# Does the Fock space for a free QFT decompose into a tensor product of Fock spaces for each momentum?

Take a free relativistic QFT, say for a real scalar field $$\phi$$ with the Lagrangian density $$\mathscr{L} = \frac{ \partial_{\mu} \phi \partial^\mu \phi - m^2 \phi^2}{2} \ .$$ After quantization we have quantum operators $$\hat{\phi}(t,\mathbf{x})$$ and $$\hat{\pi} (t,\mathbf{x}) := \partial_0 \hat{\phi}(t,\mathbf{x})$$ which obey the standard commutation relations.

Considering the standard field expansion in terms of creation and annihilation operators (where $$E_p = \sqrt{p^2 + m^2}$$) $$\hat{\phi}(t,\mathbf{x}) = \int \frac{d^3 p}{\sqrt{(2\pi)^3 2 E_p}} \left( e^{- i E_p t + i \mathbf{p} \cdot \mathbf{x}} \hat{a}_{\mathbf{p}} + e^{+ i E_p t - i \mathbf{p} \cdot \mathbf{x}} \hat{a}^{\dagger}_{\mathbf{p}} \right) \ ,$$ is it true that the bosonic Fock space $$\mathcal{F}$$ can be decomposed as a tensor product of $$\mathcal{F}_{\mathbf{p}}$$ for each momentum $$\mathbf{p}$$? Something like $$\mathcal{F} = \bigotimes_{\mathbf{p} \in \mathbb{R}^{3}}\mathcal{F}_{\mathbf{p}} ?$$ I think this is true, but I don't understand how one can prove this. How can one see that this is true, if it is?

(Or is it rather a direct sum $$\mathcal{F} = \bigoplus_{\mathbf{p}} \mathcal{F}_{\mathbf{p}}$$?)

• Related: physics.stackexchange.com/q/528339/2451 and links therein. Dec 6, 2021 at 6:24
• Neat question. R.I.P. Eyedea the rap god Dec 6, 2021 at 6:42

Once you impose the canonical commutation relations, the situation is very similar to the quantum harmonic oscillator. From the expression for $$\phi(x, t)$$ and $$\pi(x, t)$$ that you wrote, you can show that the Hamiltonian is $$H = \int \frac{d^3 p}{(2\pi)^3 2E_p} E_p a^\dagger_{\textbf{p}} a_{\textbf{p}}$$ up to a constant shift which should be renormalized away. From this, it follows that $$[H, a^\dagger_{\textbf{p}}] = E_p a^\dagger_{\textbf{p}}, \quad [H, a_{\textbf{p}}] = -E_p a_{\textbf{p}}$$ which means that $$a_{\textbf{p}}$$ applied to an energy eigenstate will lower its energy by $$\sqrt{p^2 + m^2}$$. The physical requirement that energy be bounded from below then tells us that there is a state annihilated by all $$a_{\textbf{p}}$$. This is the vacuum and we can consider states of the form $$(a^\dagger_{\textbf{p}_1})^{n_1} \left | 0 \right >, \quad (a^\dagger_{\textbf{p}_2})^{n_2} \left | 0 \right >$$ which are built on top of it. The left collection is a basis for $$\mathcal{F}_{\textbf{p}_1}$$ and the right one is a basis for $$\mathcal{F}_{\textbf{p}_2}$$. In order for $$(a^\dagger_{\textbf{p}_1})^{n_1} (a^\dagger_{\textbf{p}_2})^{n_2} \left | 0 \right >$$ to be a basis for $$\mathcal{F}_{\textbf{p}_1} \otimes \mathcal{F}_{\textbf{p}_2}$$, we need to show that they are linearly independent. But we can do better than this and show that they are orthogonal because the canonical commutation relations enforce $$\left < 0 \right | (a_{\textbf{p}_2})^{m_2} (a_{\textbf{p}_1})^{m_1} (a^\dagger_{\textbf{p}_1})^{n_1} (a^\dagger_{\textbf{p}_2})^{n_2} \left | 0 \right > \propto \delta_{m_1, n_1} \delta_{m_2, n_2}.$$ Knowing this, we can iterate and show that we get a basis for $$\mathcal{F}_{\textbf{p}_1} \otimes \mathcal{F}_{\textbf{p}_2} \otimes \mathcal{F}_{\textbf{p}_3} \otimes \dots$$ with enough modes. Therefore the Fock space (the span of all states you get by creating particles from the vacuum) is a tensor product.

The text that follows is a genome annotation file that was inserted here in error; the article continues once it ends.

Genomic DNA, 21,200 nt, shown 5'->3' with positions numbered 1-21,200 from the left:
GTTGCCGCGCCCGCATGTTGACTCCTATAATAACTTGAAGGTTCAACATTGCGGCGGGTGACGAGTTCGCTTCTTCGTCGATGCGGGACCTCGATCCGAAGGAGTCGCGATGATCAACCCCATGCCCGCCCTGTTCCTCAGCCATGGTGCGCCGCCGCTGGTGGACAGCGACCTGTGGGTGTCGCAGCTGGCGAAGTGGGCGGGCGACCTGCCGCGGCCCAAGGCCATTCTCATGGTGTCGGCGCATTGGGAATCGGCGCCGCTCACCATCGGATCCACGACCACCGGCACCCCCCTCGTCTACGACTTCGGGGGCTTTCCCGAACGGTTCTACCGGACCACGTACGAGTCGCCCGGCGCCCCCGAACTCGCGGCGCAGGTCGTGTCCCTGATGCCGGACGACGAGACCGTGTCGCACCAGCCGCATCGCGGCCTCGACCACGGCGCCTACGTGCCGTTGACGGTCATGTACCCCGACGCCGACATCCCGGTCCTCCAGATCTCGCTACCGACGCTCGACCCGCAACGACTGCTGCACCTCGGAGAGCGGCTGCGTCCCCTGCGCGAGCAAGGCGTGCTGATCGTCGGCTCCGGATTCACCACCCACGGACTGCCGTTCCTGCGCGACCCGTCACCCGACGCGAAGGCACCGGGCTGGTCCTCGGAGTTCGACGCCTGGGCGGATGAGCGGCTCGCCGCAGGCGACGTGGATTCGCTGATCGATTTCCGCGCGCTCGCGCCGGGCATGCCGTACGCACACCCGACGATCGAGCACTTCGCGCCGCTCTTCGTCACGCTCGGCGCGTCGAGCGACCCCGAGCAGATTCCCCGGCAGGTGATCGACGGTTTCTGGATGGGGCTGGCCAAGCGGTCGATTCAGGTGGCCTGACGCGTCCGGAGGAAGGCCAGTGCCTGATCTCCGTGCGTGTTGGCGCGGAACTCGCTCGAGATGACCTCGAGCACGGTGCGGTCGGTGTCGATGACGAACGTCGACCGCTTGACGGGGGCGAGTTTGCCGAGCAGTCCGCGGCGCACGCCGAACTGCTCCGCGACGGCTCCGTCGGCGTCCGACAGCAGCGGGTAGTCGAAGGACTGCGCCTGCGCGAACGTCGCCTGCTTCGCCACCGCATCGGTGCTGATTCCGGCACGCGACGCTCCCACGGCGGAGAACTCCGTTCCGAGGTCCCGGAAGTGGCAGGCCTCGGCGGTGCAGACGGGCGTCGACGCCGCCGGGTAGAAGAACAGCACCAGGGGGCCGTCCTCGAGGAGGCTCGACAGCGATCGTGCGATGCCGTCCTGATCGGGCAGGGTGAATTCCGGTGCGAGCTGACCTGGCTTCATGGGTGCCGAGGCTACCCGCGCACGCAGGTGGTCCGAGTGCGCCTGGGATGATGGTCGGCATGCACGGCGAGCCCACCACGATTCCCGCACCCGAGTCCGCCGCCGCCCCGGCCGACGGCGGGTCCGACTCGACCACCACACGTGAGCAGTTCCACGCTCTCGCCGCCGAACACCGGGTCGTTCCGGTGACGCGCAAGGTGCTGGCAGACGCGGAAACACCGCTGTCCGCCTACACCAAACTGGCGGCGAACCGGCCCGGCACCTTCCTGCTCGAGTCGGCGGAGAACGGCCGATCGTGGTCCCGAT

Of course I don't claim that this settles the question of what the admissible distributions are when you want to take a linear combination of energy eigenstates weighted by some $$f(\textbf{p})$$. I also didn't show that the vacuum is unique. But even when there are many vaccua, the Fock space for each one is a tensor product. To see that it's not a direct sum, consider the simplest case where each creation operator squares to zero. A 3 qubit system in this case has $$(a^\dagger_1)^{n_1}(a^\dagger_2)^{n_2}(a^\dagger_3)^{n_3} \left | 0 \right >$$ as a basis. This is 8 dimensional because each $$n_i$$ is either 0 or 1. Not 6 dimensional as we would expect from a direct sum.